Making 3D CSS Flippable Cards

A while back, I wrote an article on 3d interactive CSS buttons. Using a similar technique, I decided to design some 3d interactive (and flippable) CSS user cards. These also work great for lots of different things – for example, a bank card UI, a playing card UI, or just a team’s page. The demo can be seen below!

The full code, as always, is available on CodePen.

3D Flippable Cards With CSS and Javascript

Hover over the cards (or tap anywhere on the card on mobile) below to see the effect in full swing:

To achieve this effect, we have to combine a few different things in both Javascript and CSS:

  1. Firstwe need to create a function that lets us manipulate the angle of the card based on mouse position.
  2. Nextwe need to use that function to figure out the position to add a ‘glare’ light effect on top of the card.
  3. Thenwe need to add a lot of CSS to create a backface and a front face for the card.
  4. Finallywe need to add a few functions in our Javascript to allow us to ‘flip’ the card.

Creating the HTML

Let’s start with the HTML. Here’s what it looks like for our first card. Each card has two main parts – inner-cardand inner-card-backface. The first contains the front of the card, and the second, the back.

We also have two buttons – flip, and unflip, to change which side of the card is visible.

   <div class="card blastoise">
        <span class="inner-card-backface"> <!-- back of the card -->
            <span class="image">
                <span class="unflip">Unflip</span>
            </span>
        </span>
        <span class="inner-card"> <!-- front of the card -->
            <span class="flip">Flip</span> 
            <span class="glare"></span> <!-- to store the glare effect -->
        </span>
    </div>

Creating the JS

Our JS does one fundamental thing – and that is to figure out the user’s position on the card, and translate that into an angle which we pass to our CSS, to change how we view the card. To do that, we need to understand how far from the center of the card the user is. We only really have two axes to worry about – and when the user reaches the top or the bottom of either, we can rotate the card relative to the center, as shown in the image below:

JS translating user's position into an angle to pass CSS

How the JavaScript Works for 3D Flippable CSS Cards

Ultimately, to do that we write a function that accepts the ‘card’ element, and updates its CSS accordingly:

let calculateAngle = function(e, item, parent) {
    let dropShadowColor = `rgba(0, 0, 0, 0.3)`
    if(parent.getAttribute('data-filter-color') !== null) {
        dropShadowColor = parent.getAttribute('data-filter-color');
    }

    parent.classList.add('animated');
    // Get the x position of the users mouse, relative to the button itself
    let x = Math.abs(item.getBoundingClientRect().x - e.clientX);
    // Get the y position relative to the button
    let y = Math.abs(item.getBoundingClientRect().y - e.clientY);

    // Calculate half the width and height
    let halfWidth  = item.getBoundingClientRect().width / 2;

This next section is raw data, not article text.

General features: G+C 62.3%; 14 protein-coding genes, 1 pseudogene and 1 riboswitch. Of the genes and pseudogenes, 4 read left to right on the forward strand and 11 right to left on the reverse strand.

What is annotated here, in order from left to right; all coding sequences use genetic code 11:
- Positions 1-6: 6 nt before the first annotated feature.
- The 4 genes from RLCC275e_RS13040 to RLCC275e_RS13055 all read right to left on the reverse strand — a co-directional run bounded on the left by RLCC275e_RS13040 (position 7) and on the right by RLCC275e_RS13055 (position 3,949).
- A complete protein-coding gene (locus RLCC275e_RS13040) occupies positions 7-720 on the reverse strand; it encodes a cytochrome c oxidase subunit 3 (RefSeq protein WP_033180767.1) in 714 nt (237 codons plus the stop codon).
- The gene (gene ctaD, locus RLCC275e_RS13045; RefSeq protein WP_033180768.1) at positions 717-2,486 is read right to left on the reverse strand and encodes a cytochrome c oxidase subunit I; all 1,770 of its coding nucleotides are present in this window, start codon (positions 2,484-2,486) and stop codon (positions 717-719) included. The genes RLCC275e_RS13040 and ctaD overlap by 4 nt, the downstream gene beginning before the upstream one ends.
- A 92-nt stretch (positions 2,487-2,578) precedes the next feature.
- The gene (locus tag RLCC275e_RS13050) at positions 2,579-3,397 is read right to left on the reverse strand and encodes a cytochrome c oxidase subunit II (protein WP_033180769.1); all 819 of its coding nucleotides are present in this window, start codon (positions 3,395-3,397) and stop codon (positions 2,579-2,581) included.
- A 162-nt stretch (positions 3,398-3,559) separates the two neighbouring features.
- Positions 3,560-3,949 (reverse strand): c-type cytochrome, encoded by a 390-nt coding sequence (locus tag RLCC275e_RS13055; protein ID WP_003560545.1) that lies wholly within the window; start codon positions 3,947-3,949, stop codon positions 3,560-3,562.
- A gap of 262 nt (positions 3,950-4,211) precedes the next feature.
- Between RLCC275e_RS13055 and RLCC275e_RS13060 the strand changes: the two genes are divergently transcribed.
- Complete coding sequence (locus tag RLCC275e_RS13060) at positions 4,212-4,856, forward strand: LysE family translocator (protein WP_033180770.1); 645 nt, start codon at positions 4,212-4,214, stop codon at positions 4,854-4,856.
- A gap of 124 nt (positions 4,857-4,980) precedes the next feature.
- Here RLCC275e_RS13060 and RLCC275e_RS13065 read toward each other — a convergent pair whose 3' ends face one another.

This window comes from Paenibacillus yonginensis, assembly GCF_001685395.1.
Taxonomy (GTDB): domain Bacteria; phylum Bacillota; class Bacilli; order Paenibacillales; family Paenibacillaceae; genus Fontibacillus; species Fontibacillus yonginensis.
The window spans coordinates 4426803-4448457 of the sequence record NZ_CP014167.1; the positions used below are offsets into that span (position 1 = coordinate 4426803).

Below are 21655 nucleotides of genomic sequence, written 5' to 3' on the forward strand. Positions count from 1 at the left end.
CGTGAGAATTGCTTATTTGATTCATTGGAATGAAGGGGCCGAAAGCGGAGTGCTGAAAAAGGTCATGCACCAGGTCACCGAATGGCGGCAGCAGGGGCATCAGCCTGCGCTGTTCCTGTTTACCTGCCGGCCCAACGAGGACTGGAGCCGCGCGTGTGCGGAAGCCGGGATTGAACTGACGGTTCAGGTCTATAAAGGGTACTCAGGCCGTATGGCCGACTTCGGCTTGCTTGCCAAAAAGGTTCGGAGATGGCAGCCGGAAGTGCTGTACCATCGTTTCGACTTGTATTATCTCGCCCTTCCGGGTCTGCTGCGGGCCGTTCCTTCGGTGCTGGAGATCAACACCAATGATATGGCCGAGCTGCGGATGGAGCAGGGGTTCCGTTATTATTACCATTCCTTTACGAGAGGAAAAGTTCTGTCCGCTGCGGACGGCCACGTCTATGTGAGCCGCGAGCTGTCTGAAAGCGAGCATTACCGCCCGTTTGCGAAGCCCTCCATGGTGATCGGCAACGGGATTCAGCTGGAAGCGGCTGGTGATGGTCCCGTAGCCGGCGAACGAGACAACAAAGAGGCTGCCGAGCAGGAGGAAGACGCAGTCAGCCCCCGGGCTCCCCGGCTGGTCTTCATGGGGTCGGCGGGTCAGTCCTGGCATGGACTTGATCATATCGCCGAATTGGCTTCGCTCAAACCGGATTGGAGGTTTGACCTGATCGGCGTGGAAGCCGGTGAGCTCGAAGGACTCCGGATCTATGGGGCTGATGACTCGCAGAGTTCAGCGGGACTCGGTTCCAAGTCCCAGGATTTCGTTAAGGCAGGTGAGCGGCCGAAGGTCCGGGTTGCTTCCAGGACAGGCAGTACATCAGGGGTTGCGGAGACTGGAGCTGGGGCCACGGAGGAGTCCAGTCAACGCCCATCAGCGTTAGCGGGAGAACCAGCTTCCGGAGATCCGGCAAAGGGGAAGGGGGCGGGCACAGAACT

let halfHeight = item.getBoundingClientRect().height / 2;

    // Use this to create an angle. I have divided by 6 and 4 respectively so the effect looks good.
    // Changing these numbers will change the depth of the effect.
    let calcAngleX = (x - halfWidth) / 6;
    let calcAngleY = (y - halfHeight) / 14;

    let gX = (1 - (x / (halfWidth * 2))) * 100;
    let gY = (1 - (y / (halfHeight * 2))) * 100;

    // Add the glare at the reflection of where the user's mouse is hovering
    item.querySelector('.glare').style.background = `radial-gradient(circle at ${gX}% ${gY}%, rgb(199 198 243), transparent)`;
    // And set its container's perspective.
    parent.style.perspective = `${halfWidth * 6}px`
    item.style.perspective = `${halfWidth * 6}px`

    // Set the items transform CSS property
    item.style.transform = `rotateY(${calcAngleX}deg) rotateX(${-calcAngleY}deg) scale(1.04)`;
    parent.querySelector('.inner-card-backface').style.transform = `rotateY(${calcAngleX}deg) rotateX(${-calcAngleY}deg) scale(1.04) translateZ(-4px)`;

    if(parent.getAttribute('data-custom-perspective') !== null) {
        parent.style.perspective = `${parent.getAttribute('data-custom-perspective')}`
    }

    // Reapply this to the shadow, with different dividers
    let calcShadowX = (x - halfWidth) / 3;
    let calcShadowY = (y - halfHeight) / 6;

    // Add a filter shadow - this is more performant to animate than a regular box shadow.
    item.style.filter = `drop-shadow(${-calcShadowX}px ${-calcShadowY}px 15px ${dropShadowColor})`;
}

This Function Does 4 Things

  • Calculates the shadow of the element, so that it appears to be moving in 3d space.
  • Calculates the angle the card should be at, based on the mouse position.
  • Calculates the position of the backface, so it moves in tandem with the card front of the card.
  • Calculates the position of the glare, which is at the reflection of where the user’s mouse is.

All we have to do now is add this function to each of our mouse movement events, and then reset everything when the user’s mouse leaves the element. We’ll also add in a few functions for ‘flipping’ and ‘unflipping’ the card: